Marie Bertrand/Getty Images
Marie Bertrand/Getty Images
Sleep makes everything easier, even in these difficult days. Why then is it so hard to get?
For most of us, right now, it takes work to settle our minds so we can rest. From medication to melatonin to putting on fuzzy socks, we all have routines we hope will help us drift off into sleep. And for good reason.
"You've just got to gradually bring the brain and the body down, sort of from that altitude of wakefulness onto the hard, safe landing pad of sleep at night," says Matthew Walker, a sleep researcher at the University of California, Berkeley and the author of Why We Sleep.
How each individual successfully brings their brain and body down will differ, but here are a few best practices.
Don't count sheep
Not only will counting sheep not help you fall asleep faster, but a study by Allison Harvey at UC Berkeley found that it actually "made it harder to fall asleep, and it took you longer to fall asleep."
Do use calming mental imagery
Harvey found that other types of mental imagery, however, are conducive to sleep. Walker suggests imagining a pleasant walk you've taken before, "like a hike in the woods or if it's a walk down on a beach that you do on vacation." Mentally navigating that walk, he says, "tended to hasten the speed of the onset of sleep."
Try relaxation and meditation apps as training wheels
"I'm a big fan of those things," says Chris Winter, a neurologist and sleep researcher in Charlottesville, Virginia.
These apps can train you to meditate — to clear away regrets about the past and worries about the future so you can learn to be in the moment.
"The ability to settle your mind and initiate sleep is a skill," Winter says. "The more you practice it, the better you'll get at it and the more confident you become."
Melatonin has mixed results
"Melatonin can be efficacious," says Walker. There are data that suggest "it can help you with the timing of your sleep, especially under conditions of jet lag."
"But when you're stable in your typical time zone, the impact of melatonin on the quantity of your sleep and the quality of your sleep has been debatable," he says.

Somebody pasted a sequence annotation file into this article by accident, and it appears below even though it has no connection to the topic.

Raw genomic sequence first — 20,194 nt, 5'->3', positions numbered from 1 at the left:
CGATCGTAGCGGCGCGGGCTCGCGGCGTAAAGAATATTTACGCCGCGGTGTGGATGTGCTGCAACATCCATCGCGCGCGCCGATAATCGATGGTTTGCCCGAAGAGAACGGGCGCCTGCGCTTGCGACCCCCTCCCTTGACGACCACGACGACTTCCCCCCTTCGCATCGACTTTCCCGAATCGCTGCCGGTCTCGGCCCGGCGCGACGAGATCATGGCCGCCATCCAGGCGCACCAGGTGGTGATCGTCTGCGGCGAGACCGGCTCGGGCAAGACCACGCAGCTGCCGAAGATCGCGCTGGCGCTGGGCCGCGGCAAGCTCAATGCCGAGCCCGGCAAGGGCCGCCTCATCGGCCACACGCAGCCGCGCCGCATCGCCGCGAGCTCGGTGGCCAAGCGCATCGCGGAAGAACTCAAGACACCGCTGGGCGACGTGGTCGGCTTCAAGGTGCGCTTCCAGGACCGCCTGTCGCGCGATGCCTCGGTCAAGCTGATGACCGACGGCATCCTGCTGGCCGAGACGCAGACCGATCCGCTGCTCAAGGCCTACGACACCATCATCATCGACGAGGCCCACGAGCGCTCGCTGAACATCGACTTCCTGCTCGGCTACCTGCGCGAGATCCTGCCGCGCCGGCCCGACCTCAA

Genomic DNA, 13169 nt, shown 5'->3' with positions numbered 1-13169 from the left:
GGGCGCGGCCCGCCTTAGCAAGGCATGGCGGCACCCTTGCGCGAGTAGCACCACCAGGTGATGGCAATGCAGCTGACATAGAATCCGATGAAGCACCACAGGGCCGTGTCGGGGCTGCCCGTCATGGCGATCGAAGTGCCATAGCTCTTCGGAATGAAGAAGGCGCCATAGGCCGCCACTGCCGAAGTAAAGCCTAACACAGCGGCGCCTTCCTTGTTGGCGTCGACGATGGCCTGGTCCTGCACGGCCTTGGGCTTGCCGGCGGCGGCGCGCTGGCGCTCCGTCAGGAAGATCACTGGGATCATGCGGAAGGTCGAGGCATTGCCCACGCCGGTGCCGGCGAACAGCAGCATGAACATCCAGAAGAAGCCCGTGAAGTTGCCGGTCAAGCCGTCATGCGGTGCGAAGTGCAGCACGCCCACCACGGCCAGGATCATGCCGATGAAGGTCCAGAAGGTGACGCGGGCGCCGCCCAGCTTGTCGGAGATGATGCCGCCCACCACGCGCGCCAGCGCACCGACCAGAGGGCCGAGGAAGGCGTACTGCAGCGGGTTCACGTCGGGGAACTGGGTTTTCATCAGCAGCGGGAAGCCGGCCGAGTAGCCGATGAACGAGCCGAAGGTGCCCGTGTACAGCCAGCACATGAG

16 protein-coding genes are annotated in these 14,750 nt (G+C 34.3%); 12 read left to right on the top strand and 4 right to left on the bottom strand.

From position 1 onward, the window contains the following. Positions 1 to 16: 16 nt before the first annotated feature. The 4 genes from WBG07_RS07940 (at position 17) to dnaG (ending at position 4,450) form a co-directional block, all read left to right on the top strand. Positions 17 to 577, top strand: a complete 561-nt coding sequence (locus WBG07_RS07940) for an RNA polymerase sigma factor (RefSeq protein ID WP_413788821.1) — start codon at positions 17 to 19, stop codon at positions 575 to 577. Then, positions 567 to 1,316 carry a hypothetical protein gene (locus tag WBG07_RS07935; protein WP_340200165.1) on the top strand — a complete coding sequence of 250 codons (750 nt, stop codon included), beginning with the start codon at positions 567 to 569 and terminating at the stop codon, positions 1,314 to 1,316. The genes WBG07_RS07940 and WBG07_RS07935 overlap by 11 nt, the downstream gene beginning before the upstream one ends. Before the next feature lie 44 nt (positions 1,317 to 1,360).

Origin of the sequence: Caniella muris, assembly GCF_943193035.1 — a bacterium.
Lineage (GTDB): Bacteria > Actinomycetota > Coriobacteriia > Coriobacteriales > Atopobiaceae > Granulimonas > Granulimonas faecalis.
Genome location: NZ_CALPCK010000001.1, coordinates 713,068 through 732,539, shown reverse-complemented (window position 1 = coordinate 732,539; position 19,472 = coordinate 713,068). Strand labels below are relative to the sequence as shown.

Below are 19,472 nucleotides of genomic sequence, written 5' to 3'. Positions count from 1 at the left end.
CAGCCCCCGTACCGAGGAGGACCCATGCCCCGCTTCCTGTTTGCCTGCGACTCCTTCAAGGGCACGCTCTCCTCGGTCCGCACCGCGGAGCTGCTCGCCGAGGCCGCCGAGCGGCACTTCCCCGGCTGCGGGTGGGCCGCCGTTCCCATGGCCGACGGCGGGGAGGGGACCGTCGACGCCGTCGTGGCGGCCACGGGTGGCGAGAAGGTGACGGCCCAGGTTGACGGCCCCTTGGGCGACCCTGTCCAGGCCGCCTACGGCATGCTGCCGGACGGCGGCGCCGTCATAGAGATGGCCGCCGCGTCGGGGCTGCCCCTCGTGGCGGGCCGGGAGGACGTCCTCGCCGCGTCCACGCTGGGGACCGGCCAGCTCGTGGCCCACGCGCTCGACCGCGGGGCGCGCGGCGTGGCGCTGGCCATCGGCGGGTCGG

While melatonin doesn't appear to be habit-forming, Walker says many people take too high of a dose. And if you take too much, there's some evidence that this can impact how much melatonin your body produces naturally. Also, keep in mind that most melatonin is marketed as a supplement, so it's not regulated like prescription drugs are.
Understand that sedation and sleep are not the same thing
Sleep is an active psychological state. "We have deep sleep during the first half of the night, which is when we make our growth hormone. We have dream sleep, or REM sleep, during the second half of the night," says Winter. "A lot of medications prevent sleep from doing those things."
Over-the-counter sleep medicines may knock you out, but they won't result in effective sleep. Some prescription medications interfere with sleep, so check with your doctor on those.
Pass along good sleep hygiene
For many parents, getting your kids to sleep is an obstacle to your own shut-eye. It turns out that your kids' sleep habits have a lot to do with your own habits. There's a whole checklist of good sleep hygiene — everything from going to bed at the same time each night to creating a calm environment to keeping phones and devices out of the bedroom. The earlier you teach these to your kids, the better.
If young kids do wake you in the wee hours, don't react in a way that increases their stress — but do find strategies that make it no fun to be up. For example, Winter says he would, in a calm and kind manner, enlist his son to help him clean the garage for a few minutes.
Keep your bedroom cool
Your core body temperature needs to drop by about 2 to 3 degrees Fahrenheit to initiate good sleep and then maintain deep sleep. Walker suggests keeping your bedroom around 65 degrees Fahrenheit and wearing socks, which can draw the heat out of your body's core.
Do what works for you
If you have a sleep ritual that's working for you — whether it's lavender oil or listening to music — Walker says keep doing it.
"I'm not going to suggest it's scientific, necessarily. But I think the placebo effect, for which now there is a wonderful science, actually tells us something profound," says Walker. "That your brain can actually instigate real biological change just through the act of psychological thought."
This story was originally published on March 25, 2019.
The audio portion of this story was produced by Alissa Escarce and Sylvie Douglis.
The text was adapted for digital by Becky Harlan.